Skull base meningioma outcome

Skull base meningioma outcome

Peritumoral edema (PTE) in skull base meningiomas correlates to the absence of an arachnoid plane and difference in outcome.

A subset of benign (WHO grade I) skull base meningiomas shows early progression/recurrence (P/R) in the first years after surgical resection.


Though various predictors of adverse postoperative outcomes among meningioma patients have been established, research has yet to develop a method for consolidating these findings to allow for predictions of adverse healthcare outcomes for patients diagnosed with skull base meningiomas.


The objective of a study was to develop three predictive algorithms that can be used to estimate an individual patient’s probability of extended length of stay (LOS), experiencing a nonroutine discharge disposition, or incurring high hospital charges following surgical resection of a skull base meningioma.

The study utilized data from patients who underwent surgical resection for skull base meningiomas at a single academic institution between 2017-2019. Multivariate logistic regression analysis was used to predict extended LOS, nonroutine discharge, and high hospital charges, and 2000 bootstrapped samples were used to calculate an optimism-corrected c-statistic. The Hosmer-Lemeshow test was used to assess model calibration, and p<0.05 was considered statistically significant.

A total of 245 patients were included in our analysis. Our cohort was majority female (77.6%) and Caucasian (62.4%). Our models predicting extended LOS, nonroutine discharge, and high hospital charges had optimism-corrected c-statistics of 0.768, 0.784, and 0.783, respectively. All models demonstrated adequate calibration (p>0.05), and were deployed an open-access, online calculator: https://neurooncsurgery3.shinyapps.io/high_value_skull_base_calc/.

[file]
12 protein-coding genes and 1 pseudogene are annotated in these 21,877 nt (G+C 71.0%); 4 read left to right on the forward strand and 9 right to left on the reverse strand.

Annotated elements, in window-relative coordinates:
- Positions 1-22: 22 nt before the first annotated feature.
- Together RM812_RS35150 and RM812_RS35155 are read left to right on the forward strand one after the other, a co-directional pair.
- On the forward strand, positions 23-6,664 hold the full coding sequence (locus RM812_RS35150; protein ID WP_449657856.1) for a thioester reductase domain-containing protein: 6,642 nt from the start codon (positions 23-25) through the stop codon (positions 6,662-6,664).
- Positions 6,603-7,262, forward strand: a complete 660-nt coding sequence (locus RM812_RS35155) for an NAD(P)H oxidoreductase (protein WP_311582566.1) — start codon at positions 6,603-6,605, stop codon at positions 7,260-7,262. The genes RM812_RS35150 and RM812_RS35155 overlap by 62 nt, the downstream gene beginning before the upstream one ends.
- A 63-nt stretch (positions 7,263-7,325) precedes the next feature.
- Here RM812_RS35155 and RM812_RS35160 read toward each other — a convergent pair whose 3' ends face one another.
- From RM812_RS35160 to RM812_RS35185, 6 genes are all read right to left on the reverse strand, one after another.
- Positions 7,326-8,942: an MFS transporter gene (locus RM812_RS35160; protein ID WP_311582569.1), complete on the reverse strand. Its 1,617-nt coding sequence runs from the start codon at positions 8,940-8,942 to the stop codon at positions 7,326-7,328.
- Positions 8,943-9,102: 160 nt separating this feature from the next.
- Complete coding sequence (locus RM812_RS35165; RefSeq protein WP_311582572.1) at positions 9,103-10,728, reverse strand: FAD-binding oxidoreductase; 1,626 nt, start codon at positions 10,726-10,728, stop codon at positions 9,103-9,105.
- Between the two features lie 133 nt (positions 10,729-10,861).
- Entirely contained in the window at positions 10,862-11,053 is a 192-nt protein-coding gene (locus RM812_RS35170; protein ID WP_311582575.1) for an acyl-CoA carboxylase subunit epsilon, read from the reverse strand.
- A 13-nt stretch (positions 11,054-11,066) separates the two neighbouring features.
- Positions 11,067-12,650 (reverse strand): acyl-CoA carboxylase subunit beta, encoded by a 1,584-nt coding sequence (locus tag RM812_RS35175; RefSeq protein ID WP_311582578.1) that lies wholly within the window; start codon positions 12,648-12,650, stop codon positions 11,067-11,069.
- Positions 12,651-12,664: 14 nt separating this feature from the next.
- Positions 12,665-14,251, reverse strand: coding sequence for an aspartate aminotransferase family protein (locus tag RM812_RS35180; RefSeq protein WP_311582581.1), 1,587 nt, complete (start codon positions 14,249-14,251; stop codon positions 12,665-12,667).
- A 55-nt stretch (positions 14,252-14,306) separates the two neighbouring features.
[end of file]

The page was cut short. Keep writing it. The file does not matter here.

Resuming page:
Following external validation, these predictive models have the potential to aid clinicians in providing patients with individualized risk-estimation for healthcare outcomes following meningioma surgery 1).


Ko et al. retrospectively investigated the preoperative CT and MR imaging features for the prediction of P/R in skull base meningiomas, with emphasis on quantitative ADC values. Only patients had postoperative MRI follow-ups for more than 1 year (at least every 6 months) were included. From October 2006 to December 2015, total 73 patients diagnosed with benign (WHO grade I) skull base meningiomas were included (median follow-up time 41 months), and 17 (23.3%) patients had P/R (median time to P/R 28 months). Skull base meningiomas with spheno-orbital location, adjacent bone invasion, high DWI, and lower ADC value/ratio were significantly associated with P/R (P < 0.05). The cut-off points of ADC value and ADC ratio for prediction of P/R are 0.83 × 10- 3 mm2/s and 1.09 respectively, with excellent area under curve (AUC) values (0.86 and 0.91) (P < 0.05). In multivariate logistic regression, low ADC values (< 0.83 × 10- 3 mm2/s) and adjacent bone invasion are high-risk factors of P/R (P < 0.05), with odds ratios of 31.53 and 17.59 respectively. The preoperative CT and MRI features for prediction of P/R offered clinically vital information for the planning of treatment in skull base meningiomas 2).


1)

Jimenez AE, Khalafallah AM, Lam S, Horowitz MA, Azmeh O, Rakovec M, Patel P, Porras JL, Mukherjee D. Predicting High-Value Care Outcomes Following Surgery for Skull Base Meningiomas. World Neurosurg. 2021 Feb 7:S1878-8750(21)00188-1. doi: 10.1016/j.wneu.2021.02.007. Epub ahead of print. PMID: 33567369.